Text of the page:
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We’ve Crossed the Rubicon

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Trump’s interview with Lester Holt leaves no doubt that the Trump Administration, its surrogates, and GOP officials spent two days misleading the American people. The rationale crafted by Rosenstein was obviously pretextual, but as long as the administration stayed on message, they provided their allies with plausible deniability. Moreover, it is difficult to interpret Trump’s comments, and those of his Huckabee Sanders, as anything other than this: Trump fired Comey, at least in part, to influence the conduct of the Russia probe. The fact that this may fail is immaterial.

Here’s Huckabee Sanders:

“We want this to come to its conclusion, we want it to come to its conclusion with integrity,” she said, referring to the FBI’s probe into Moscow’s interference in last year’s election. “And we think that we’ve actually, by removing Director Comey, taken steps to make that happen.”

More important, here’s Trump:

DONALD TRUMP: [OVER TALK] Well, all I can tell you is, well I know what, I know that I’m not under investigation. Me. Personally. I’m not talking about campaigns. I’m not talking about anything else. I’m not under investigation.
LESTER HOLT: Did you ask him to drop the investigation?
DONALD TRUMP: No. Never.
LESTER HOLT: Did anyone from the White House?
DONALD TRUMP: No, in fact I want the investigation speeded up.
LESTER HOLT: Did anyone from the White House ask him to, to end the
investigation?
DONALD TRUMP: [OVER TALK] No. No. Why would we do that? [OVER TALK]
LESTER HOLT: [OVER TALK] Any surrogates on behalf of the White House
DONALD TRUMP: Not that I know of. Look I want to find out if there was a problem with an election having to do with Russia. Or by the way, anyb- any anybody else. Any other country. And I want that to be so strong and so good. And I want it to happen. I also want to have a really competent, capable director. He’s not. He’s a showboat. He’s not my man or not my man. I didn’t appoint him. He was appointed long before me. But I want somebody who’s going to do a great job. And I will tell you we’re looking at candidates right now who could be spectacular. And that’s what I want for the FBI.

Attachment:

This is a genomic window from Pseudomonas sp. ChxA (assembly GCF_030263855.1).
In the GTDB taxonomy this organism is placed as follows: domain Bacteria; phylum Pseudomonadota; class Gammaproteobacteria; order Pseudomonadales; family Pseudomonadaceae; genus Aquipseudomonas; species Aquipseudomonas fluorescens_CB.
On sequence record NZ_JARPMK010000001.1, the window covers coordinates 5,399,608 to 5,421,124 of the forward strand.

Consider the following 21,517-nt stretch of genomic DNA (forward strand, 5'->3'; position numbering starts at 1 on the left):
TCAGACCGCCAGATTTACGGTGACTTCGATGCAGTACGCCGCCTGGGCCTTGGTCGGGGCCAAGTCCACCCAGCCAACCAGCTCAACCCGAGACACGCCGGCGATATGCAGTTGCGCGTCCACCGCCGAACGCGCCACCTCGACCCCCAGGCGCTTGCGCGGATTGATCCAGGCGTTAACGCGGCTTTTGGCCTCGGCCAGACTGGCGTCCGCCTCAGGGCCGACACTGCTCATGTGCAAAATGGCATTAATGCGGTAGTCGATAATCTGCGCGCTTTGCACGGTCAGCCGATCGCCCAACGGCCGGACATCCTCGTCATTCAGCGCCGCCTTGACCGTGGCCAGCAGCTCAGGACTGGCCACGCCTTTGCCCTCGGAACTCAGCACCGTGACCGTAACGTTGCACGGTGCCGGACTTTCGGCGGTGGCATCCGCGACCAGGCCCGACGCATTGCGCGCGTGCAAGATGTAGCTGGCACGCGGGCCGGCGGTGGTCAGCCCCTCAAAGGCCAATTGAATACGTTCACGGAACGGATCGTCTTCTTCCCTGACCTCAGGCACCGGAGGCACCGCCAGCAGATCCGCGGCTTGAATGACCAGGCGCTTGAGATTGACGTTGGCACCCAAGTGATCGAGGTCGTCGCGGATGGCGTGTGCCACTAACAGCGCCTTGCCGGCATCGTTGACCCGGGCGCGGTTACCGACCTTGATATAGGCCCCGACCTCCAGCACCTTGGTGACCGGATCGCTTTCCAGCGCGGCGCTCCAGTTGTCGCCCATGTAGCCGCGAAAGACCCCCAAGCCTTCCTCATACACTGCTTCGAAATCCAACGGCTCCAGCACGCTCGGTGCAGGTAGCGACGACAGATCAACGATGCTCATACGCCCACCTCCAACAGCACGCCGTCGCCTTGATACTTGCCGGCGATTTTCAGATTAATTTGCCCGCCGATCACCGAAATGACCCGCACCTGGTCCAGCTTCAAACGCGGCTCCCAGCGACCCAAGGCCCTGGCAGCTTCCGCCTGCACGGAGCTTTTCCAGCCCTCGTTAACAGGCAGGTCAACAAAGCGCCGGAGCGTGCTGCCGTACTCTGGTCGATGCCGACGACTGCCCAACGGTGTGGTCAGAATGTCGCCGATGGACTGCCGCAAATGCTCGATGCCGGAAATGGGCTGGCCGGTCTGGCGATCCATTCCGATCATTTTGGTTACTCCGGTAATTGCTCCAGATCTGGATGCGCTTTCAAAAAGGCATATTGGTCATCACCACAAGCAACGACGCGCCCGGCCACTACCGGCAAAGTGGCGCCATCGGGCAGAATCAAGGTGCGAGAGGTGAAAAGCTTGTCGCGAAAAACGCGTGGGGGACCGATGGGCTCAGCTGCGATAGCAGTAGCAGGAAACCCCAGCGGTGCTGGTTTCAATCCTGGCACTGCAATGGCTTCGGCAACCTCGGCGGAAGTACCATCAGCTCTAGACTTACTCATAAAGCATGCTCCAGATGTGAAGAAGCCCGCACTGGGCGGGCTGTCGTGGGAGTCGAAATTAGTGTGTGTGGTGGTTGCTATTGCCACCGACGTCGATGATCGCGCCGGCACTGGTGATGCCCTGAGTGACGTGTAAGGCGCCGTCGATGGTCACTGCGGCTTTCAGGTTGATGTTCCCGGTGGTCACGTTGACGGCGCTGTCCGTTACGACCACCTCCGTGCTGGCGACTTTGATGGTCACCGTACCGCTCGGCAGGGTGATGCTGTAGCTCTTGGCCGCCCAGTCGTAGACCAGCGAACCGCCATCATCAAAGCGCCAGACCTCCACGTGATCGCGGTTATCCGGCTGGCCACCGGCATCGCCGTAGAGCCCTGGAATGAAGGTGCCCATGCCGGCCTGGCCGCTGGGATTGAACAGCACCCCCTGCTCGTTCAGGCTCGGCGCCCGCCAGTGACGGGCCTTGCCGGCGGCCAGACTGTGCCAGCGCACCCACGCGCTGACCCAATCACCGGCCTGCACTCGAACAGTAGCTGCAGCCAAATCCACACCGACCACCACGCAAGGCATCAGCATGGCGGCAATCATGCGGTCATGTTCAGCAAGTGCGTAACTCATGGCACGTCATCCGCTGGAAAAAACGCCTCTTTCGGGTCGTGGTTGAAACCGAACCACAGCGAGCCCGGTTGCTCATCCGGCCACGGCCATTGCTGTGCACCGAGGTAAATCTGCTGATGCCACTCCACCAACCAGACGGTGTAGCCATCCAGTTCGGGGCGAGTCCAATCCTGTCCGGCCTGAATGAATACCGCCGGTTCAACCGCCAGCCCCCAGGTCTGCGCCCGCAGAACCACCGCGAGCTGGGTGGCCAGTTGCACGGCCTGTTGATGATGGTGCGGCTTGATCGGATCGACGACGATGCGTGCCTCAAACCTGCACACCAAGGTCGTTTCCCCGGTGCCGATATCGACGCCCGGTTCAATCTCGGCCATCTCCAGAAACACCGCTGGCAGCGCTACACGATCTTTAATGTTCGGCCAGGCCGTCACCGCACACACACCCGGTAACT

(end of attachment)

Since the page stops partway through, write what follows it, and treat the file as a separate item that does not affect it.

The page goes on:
This may look innocuous, but it isn’t. Trump ties the removal of Comey to concerns about his ability to investigate the Trump campaign.

And now, today, the President of the United States falls back into a pattern that sounds an awful lot like intimidation of potential witnesses.

Max Boot—yes, Max Boot—sums up the situation:

Democrats already hold 48 seats in the Senate. It would not take many Republican defectors to join with the Democratic majority to paralyze the upper house — to refuse to act on any of Trump’s legislative priorities, from health care reform to tax cuts — until the Justice Department agrees to appoint a special counsel or until Congress agrees to authorize, and Trump to sign, legislation creating an independent commission. Republican Sens. Jeff Flake, Ben Sasse, Richard Burr, and John McCain have already indicated they are troubled by the manner of Comey’s dismissal. Will they now reveal themselves to be men of honor and courage who are willing to stand up for the republic rather than the Republican Party? On that question hinges the future of the rule of law in America

Update: here’s the start of my “Tweet storm” (ugh) for why I’m completely freaked out right now.

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